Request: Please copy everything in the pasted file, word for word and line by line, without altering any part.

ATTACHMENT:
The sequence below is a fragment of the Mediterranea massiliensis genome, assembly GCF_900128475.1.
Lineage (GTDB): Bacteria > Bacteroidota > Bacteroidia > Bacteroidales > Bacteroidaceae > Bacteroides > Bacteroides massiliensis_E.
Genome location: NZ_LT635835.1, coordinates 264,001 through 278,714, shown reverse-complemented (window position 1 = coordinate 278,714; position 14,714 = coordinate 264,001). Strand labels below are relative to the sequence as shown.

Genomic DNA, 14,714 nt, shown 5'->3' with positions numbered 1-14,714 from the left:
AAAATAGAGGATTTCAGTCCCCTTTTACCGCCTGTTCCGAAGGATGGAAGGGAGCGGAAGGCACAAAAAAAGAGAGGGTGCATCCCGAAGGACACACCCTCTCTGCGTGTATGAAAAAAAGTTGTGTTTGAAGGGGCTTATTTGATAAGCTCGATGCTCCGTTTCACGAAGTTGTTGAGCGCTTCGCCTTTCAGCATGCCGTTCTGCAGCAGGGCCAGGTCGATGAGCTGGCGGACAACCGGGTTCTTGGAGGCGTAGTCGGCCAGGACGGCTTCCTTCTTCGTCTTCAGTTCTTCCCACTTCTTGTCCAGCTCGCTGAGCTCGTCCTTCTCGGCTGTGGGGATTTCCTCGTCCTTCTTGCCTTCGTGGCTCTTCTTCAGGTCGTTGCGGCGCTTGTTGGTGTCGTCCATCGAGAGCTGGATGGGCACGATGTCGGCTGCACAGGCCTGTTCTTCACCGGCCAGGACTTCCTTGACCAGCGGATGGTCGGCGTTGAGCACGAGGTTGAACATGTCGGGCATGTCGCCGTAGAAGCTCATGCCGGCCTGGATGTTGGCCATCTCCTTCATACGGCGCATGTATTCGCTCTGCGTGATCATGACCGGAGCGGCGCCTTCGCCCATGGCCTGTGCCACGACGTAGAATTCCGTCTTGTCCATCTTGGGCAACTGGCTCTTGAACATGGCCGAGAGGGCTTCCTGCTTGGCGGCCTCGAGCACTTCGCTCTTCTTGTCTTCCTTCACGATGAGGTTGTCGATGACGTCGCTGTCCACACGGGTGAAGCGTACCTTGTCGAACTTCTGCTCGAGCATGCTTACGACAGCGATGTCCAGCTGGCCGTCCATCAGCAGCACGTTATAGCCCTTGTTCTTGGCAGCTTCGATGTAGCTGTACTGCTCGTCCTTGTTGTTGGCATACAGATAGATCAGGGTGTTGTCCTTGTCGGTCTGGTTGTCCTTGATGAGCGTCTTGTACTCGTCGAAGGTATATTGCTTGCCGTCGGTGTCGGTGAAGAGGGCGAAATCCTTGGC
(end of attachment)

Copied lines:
The sequence below is a fragment of the Mediterranea massiliensis genome, assembly GCF_900128475.1.
Lineage (GTDB): Bacteria > Bacteroidota > Bacteroidia > Bacteroidales > Bacteroidaceae > Bacteroides > Bacteroides massiliensis_E.
Genome location: NZ_LT635835.1, coordinates 264,001 through 278,714, shown reverse-complemented (window position 1 = coordinate 278,714; position 14,714 = coordinate 264,001). Strand labels below are relative to the sequence as shown.

Genomic DNA, 14,714 nt, shown 5'->3' with positions numbered 1-14,714 from the left:
AAAATAGAGGATTTCAGTCCCCTTTTACCGCCTGTTCCGAAGGATGGAAGGGAGCGGAAGGCACAAAAAAAGAGAGGGTGCATCCCGAAGGACACACCCTCTCTGCGTGTATGAAAAAAAGTTGTGTTTGAAGGGGCTTATTTGATAAGCTCGATGCTCCGTTTCACGAAGTTGTTGAGCGCTTCGCCTTTCAGCATGCCGTTCTGCAGCAGGGCCAGGTCGATGAGCTGGCGGACAACCGGGTTCTTGGAGGCGTAGTCGGCCAGGACGGCTTCCTTCTTCGTCTTCAGTTCTTCCCACTTCTTGTCCAGCTCGCTGAGCTCGTCCTTCTCGGCTGTGGGGATTTCCTCGTCCTTCTTGCCTTCGTGGCTCTTCTTCAGGTCGTTGCGGCGCTTGTTGGTGTCGTCCATCGAGAGCTGGATGGGCACGATGTCGGCTGCACAGGCCTGTTCTTCACCGGCCAGGACTTCCTTGACCAGCGGATGGTCGGCGTTGAGCACGAGGTTGAACATGTCGGGCATGTCGCCGTAGAAGCTCATGCCGGCCTGGATGTTGGCCATCTCCTTCATACGGCGCATGTATTCGCTCTGCGTGATCATGACCGGAGCGGCGCCTTCGCCCATGGCCTGTGCCACGACGTAGAATTCCGTCTTGTCCATCTTGGGCAACTGGCTCTTGAACATGGCCGAGAGGGCTTCCTGCTTGGCGGCCTCGAGCACTTCGCTCTTCTTGTCTTCCTTCACGATGAGGTTGTCGATGACGTCGCTGTCCACACGGGTGAAGCGTACCTTGTCGAACTTCTGCTCGAGCATGCTTACGACAGCGATGTCCAGCTGGCCGTCCATCAGCAGCACGTTATAGCCCTTGTTCTTGGCAGCTTCGATGTAGCTGTACTGCTCGTCCTTGTTGTTGGCATACAGATAGATCAGGGTGTTGTCCTTGTCGGTCTGGTTGTCCTTGATGAGCGTCTTGTACTCGTCGAAGGTATATTGCTTGCCGTCGGTGTCGGTGAAGAGGGCGAAATCCTTGGC